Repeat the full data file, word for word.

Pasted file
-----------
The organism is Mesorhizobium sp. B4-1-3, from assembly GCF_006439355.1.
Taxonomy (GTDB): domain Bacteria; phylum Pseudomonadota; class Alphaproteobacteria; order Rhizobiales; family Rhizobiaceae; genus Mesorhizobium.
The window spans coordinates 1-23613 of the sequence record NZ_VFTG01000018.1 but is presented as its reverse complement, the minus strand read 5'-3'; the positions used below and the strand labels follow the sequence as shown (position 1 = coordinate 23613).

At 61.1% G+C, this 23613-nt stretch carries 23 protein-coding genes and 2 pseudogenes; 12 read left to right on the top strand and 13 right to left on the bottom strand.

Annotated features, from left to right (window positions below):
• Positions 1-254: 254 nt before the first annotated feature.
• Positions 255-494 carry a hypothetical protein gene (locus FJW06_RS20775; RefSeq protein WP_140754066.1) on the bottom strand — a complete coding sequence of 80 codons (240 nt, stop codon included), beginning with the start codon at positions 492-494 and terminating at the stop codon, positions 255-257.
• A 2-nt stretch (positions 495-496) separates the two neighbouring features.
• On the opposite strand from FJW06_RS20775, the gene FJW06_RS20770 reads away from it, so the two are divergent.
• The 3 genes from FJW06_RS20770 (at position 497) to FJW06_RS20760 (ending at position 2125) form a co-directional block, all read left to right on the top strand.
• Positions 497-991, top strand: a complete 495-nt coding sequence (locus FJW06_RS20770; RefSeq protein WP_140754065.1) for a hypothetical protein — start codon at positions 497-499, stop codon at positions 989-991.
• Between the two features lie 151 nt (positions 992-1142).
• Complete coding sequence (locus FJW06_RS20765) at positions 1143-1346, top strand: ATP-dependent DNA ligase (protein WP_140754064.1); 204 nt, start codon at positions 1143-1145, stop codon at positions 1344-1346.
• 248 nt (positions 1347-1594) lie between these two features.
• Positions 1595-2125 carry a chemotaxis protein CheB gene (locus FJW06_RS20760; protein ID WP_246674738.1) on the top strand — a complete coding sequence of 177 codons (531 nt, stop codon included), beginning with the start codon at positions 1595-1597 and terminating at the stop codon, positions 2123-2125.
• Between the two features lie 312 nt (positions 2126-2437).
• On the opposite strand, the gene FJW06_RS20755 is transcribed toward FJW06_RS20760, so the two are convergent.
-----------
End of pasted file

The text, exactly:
The organism is Mesorhizobium sp. B4-1-3, from assembly GCF_006439355.1.
Taxonomy (GTDB): domain Bacteria; phylum Pseudomonadota; class Alphaproteobacteria; order Rhizobiales; family Rhizobiaceae; genus Mesorhizobium.
The window spans coordinates 1-23613 of the sequence record NZ_VFTG01000018.1 but is presented as its reverse complement, the minus strand read 5'-3'; the positions used below and the strand labels follow the sequence as shown (position 1 = coordinate 23613).

At 61.1% G+C, this 23613-nt stretch carries 23 protein-coding genes and 2 pseudogenes; 12 read left to right on the top strand and 13 right to left on the bottom strand.

Annotated features, from left to right (window positions below):
• Positions 1-254: 254 nt before the first annotated feature.
• Positions 255-494 carry a hypothetical protein gene (locus FJW06_RS20775; RefSeq protein WP_140754066.1) on the bottom strand — a complete coding sequence of 80 codons (240 nt, stop codon included), beginning with the start codon at positions 492-494 and terminating at the stop codon, positions 255-257.
• A 2-nt stretch (positions 495-496) separates the two neighbouring features.
• On the opposite strand from FJW06_RS20775, the gene FJW06_RS20770 reads away from it, so the two are divergent.
• The 3 genes from FJW06_RS20770 (at position 497) to FJW06_RS20760 (ending at position 2125) form a co-directional block, all read left to right on the top strand.
• Positions 497-991, top strand: a complete 495-nt coding sequence (locus FJW06_RS20770; RefSeq protein WP_140754065.1) for a hypothetical protein — start codon at positions 497-499, stop codon at positions 989-991.
• Between the two features lie 151 nt (positions 992-1142).
• Complete coding sequence (locus FJW06_RS20765) at positions 1143-1346, top strand: ATP-dependent DNA ligase (protein WP_140754064.1); 204 nt, start codon at positions 1143-1145, stop codon at positions 1344-1346.
• 248 nt (positions 1347-1594) lie between these two features.
• Positions 1595-2125 carry a chemotaxis protein CheB gene (locus FJW06_RS20760; protein ID WP_246674738.1) on the top strand — a complete coding sequence of 177 codons (531 nt, stop codon included), beginning with the start codon at positions 1595-1597 and terminating at the stop codon, positions 2123-2125.
• Between the two features lie 312 nt (positions 2126-2437).
• On the opposite strand, the gene FJW06_RS20755 is transcribed toward FJW06_RS20760, so the two are convergent.